Bradenton Beach mayoral race tied; all 3 Anna Maria commissioners keep seats

Joyce Kramer, 73, stands with a sign supporting ousted Bradenton Beach Mayor William Shearon on Election Day. 
 AMARIS CASTILLO/Bradenton Herald
Joyce Kramer, 73, stands with a sign supporting ousted Bradenton Beach Mayor William Shearon on Election Day. AMARIS CASTILLO/Bradenton Herald

ANNA MARIA ISLAND -- Election Day was busy Tuesday on Anna Maria Island with three Anna Maria incumbent commissioners re-elected and a recount called in the race between Bradenton Beach Mayor Jack Clarke and ousted mayor William Shearon, who tied with 195 votes each.

According to early unofficial election night results on the Manatee County Supervisor of Elections website, Clarke received 194 votes, one less than Shearon's 195.

Manatee County Supervisor of Elections Michael Bennett, however, said one valid provisional ballot came in late Tuesday night, which resulted in a tie.

"There will be a recount tomorrow at my office at 1:30 p.m.," Bennett told the Herald Tuesday night. "If that ends up into a dead tie again, then the tie will be broken by flipping a coin, rolling the dice. ... There are several ways we can do it, but we will probably do it by cutting cards."

Bennett said the candidates would get a deck of cards and whoever cuts the high card out of the deck will win.

Before the tie, Mayor Clarke announced the recount news at Island Time Bar and Grill, 111 Gulf Dr. S., Bradenton Beach, before a crowd of supporters.

"This can only happen in Bradenton Beach," the 71-year-old Clarke said. "By law, there will be a recount, which will not take place until tomorrow. ... So, have a drink, enjoy yourselves, have a bite to eat and thank you all for coming."

The crowd cheered for Clarke, who was quickly embraced by his wife, Karen Clarke.

"That's the election process," Shearon said when reached by phone Tuesday night. "They emphasize that every vote counts. One vote is one vote and that's the reason why it's important that everybody exercises their right to vote."

Tensions ran high between Clarke and Shearon in the weeks leading up to Election Day echoing the results of an earlier tight recall vote. On May 19, the men ran against one another in a special recall election that resulted in Clarke becoming mayor-elect after tallying 13 more votes than Shearon.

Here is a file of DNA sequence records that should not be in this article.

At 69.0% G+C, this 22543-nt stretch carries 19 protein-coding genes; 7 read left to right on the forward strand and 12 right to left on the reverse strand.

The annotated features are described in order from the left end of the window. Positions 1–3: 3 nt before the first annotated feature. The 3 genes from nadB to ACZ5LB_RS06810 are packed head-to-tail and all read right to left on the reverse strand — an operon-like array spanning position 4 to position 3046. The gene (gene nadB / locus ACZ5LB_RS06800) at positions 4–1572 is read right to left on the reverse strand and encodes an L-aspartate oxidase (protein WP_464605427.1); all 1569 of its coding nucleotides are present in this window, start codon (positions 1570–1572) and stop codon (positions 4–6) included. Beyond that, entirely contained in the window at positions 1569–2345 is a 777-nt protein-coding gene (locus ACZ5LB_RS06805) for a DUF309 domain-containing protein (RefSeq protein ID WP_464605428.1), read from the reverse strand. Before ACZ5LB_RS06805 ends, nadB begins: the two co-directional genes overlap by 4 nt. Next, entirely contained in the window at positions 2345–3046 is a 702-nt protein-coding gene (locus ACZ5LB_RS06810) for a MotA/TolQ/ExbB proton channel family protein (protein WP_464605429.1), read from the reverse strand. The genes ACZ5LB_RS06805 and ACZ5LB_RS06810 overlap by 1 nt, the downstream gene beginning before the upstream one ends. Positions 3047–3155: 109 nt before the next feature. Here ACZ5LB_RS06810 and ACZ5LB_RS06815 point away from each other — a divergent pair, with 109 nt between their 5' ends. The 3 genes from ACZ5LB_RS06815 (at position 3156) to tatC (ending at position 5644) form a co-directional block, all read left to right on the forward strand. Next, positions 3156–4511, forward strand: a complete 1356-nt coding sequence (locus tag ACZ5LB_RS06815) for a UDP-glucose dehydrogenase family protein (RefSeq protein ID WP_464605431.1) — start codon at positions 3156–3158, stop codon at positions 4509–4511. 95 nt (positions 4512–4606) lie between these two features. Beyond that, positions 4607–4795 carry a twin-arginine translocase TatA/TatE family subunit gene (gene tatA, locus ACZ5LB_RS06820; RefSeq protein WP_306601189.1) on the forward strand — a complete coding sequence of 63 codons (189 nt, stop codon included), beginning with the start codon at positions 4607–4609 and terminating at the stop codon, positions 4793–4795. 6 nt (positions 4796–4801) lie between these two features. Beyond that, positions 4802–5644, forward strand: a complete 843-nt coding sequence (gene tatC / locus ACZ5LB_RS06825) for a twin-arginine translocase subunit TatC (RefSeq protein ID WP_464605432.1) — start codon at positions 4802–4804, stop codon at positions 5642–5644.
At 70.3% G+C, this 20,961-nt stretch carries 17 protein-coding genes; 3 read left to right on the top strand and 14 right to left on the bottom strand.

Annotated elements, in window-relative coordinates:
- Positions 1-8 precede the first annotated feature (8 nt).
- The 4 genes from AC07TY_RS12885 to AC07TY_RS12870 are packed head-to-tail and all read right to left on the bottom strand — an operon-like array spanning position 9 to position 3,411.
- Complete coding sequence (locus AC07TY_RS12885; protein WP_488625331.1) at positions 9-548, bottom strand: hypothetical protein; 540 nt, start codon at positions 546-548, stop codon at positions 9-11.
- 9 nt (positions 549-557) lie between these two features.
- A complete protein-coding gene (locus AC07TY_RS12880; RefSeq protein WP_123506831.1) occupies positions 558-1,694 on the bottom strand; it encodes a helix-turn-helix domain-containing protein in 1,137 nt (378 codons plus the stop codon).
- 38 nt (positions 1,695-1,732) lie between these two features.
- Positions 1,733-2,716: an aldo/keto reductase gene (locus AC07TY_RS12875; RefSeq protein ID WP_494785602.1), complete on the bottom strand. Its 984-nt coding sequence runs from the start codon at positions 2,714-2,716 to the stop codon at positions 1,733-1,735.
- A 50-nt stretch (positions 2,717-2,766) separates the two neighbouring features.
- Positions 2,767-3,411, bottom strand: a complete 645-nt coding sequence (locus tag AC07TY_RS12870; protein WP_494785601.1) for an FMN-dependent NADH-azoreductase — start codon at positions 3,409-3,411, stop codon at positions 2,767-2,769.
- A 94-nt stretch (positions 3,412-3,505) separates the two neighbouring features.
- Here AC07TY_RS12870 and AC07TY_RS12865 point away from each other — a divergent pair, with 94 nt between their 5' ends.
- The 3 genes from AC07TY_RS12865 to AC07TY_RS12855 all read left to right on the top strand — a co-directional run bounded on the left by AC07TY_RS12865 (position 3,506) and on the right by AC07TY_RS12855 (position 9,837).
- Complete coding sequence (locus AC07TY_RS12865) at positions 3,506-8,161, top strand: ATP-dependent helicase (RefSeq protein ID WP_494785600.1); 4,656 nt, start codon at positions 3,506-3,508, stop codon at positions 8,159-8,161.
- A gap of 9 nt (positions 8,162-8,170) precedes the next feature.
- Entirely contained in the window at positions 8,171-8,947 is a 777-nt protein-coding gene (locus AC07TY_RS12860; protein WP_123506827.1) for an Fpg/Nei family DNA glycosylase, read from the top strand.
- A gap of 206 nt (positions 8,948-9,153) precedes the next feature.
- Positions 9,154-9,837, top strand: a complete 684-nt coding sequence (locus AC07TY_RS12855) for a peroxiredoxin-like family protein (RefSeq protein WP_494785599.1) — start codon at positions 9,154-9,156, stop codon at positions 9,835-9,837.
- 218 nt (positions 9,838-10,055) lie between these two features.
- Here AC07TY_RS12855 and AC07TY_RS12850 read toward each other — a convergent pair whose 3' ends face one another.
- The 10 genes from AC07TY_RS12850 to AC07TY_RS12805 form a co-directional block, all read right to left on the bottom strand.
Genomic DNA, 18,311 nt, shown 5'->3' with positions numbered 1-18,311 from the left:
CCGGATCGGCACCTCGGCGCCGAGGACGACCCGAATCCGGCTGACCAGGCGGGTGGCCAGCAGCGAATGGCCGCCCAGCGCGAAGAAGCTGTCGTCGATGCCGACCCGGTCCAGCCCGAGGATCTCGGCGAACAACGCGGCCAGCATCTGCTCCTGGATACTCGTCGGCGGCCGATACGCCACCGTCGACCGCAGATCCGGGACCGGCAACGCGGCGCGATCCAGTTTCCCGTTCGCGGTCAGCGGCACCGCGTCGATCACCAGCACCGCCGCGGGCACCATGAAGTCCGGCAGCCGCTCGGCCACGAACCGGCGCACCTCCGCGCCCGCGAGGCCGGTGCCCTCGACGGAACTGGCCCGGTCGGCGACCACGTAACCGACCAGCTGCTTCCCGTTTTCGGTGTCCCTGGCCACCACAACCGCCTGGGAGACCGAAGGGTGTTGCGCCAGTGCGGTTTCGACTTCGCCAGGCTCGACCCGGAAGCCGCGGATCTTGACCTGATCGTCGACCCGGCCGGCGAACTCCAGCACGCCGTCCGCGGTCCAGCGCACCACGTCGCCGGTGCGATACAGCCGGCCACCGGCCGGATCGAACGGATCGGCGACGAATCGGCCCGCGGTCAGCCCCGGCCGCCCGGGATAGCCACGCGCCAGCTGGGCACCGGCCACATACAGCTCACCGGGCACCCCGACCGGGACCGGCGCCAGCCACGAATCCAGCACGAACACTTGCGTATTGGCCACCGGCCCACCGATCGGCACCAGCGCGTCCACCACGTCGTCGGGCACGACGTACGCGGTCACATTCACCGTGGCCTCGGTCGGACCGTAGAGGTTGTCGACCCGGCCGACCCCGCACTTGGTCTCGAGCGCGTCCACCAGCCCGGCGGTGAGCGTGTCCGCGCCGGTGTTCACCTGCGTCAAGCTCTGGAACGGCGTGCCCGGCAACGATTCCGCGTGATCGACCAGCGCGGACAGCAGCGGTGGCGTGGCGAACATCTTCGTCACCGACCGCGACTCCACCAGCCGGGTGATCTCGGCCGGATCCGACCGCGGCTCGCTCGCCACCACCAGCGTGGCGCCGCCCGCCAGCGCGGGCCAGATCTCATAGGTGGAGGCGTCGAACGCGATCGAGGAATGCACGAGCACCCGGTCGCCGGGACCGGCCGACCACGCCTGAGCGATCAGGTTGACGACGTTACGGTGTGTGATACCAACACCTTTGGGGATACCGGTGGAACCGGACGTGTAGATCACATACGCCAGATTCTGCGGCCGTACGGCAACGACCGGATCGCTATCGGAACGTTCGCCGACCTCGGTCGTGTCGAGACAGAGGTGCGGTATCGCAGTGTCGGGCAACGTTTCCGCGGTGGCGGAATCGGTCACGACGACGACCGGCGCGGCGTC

Early Tuesday evening, Joyce Kramer stood a block from the Bradenton Beach polling station on Second Street with a poster board in her hand: "Elect William "Bill" Shearon." A helium balloon coated in the U.S. flag hovered above her head.

Though Kramer moved out of Bradenton Beach several months ago, the 73-year-old said she still supports Shearon.

"I think the way he was basically railroaded out of office was a travesty," she said. "I voted to retain him."

Kramer remains plugged into the politics of Bradenton Beach.

"I feel that the people here are not heard, they're not listened to any longer -- they have no input, they have no voice, particular on this issue of the moratorium, to take a time period to look at what's actually going on in the city and look at development," she said.

Bob Connors, 68, stood nearby Kramer.

"I'm concerned about what's going on in Bradenton Beach and I've been aware of things that have been happening in the last several months," the Bradenton Beach resident said. "I'm just playing a role in trying to keep the big developers from taking over the whole community with big, oversized homes and inundating the residential neighborhoods and making it very uncomfortable for permanent residents in terms of noise, in terms of people and traffic and all those things."

In other races, Bradenton Beach Ward 3 Commissioner Janie Robertson lost against longtime Bradenton Beach resident and businessman Ralph L. Cole. Neither Robertson nor Cole returned calls for comment as of press time.

In the city of Anna Maria, incumbent commissioners Carol Carter, Doug Copeland and Dale Woodland were able to keep their seats, beating out newcomers John Damato and Penelope Naylor.

"I'm thrilled to be re-elected to the commission and I feel like I've been endorsed by the residents of the city of Anna Maria and those are the people I want to represent," the 68-year-old Carter said. "I'm grateful to my volunteers for helping me get re-elected."

Reached by phone Tuesday might, Anna Maria Commissioner Doug Copeland said he appreciated residents' votes of confidence.

"I'm very excited to serve the citizens of Anna Maria for another two years," the 69-year-old said.

Amaris Castillo, law enforcement/island reporter, can be reached at 941-745-7051. Follow her on Twitter@AmarisCastillo.

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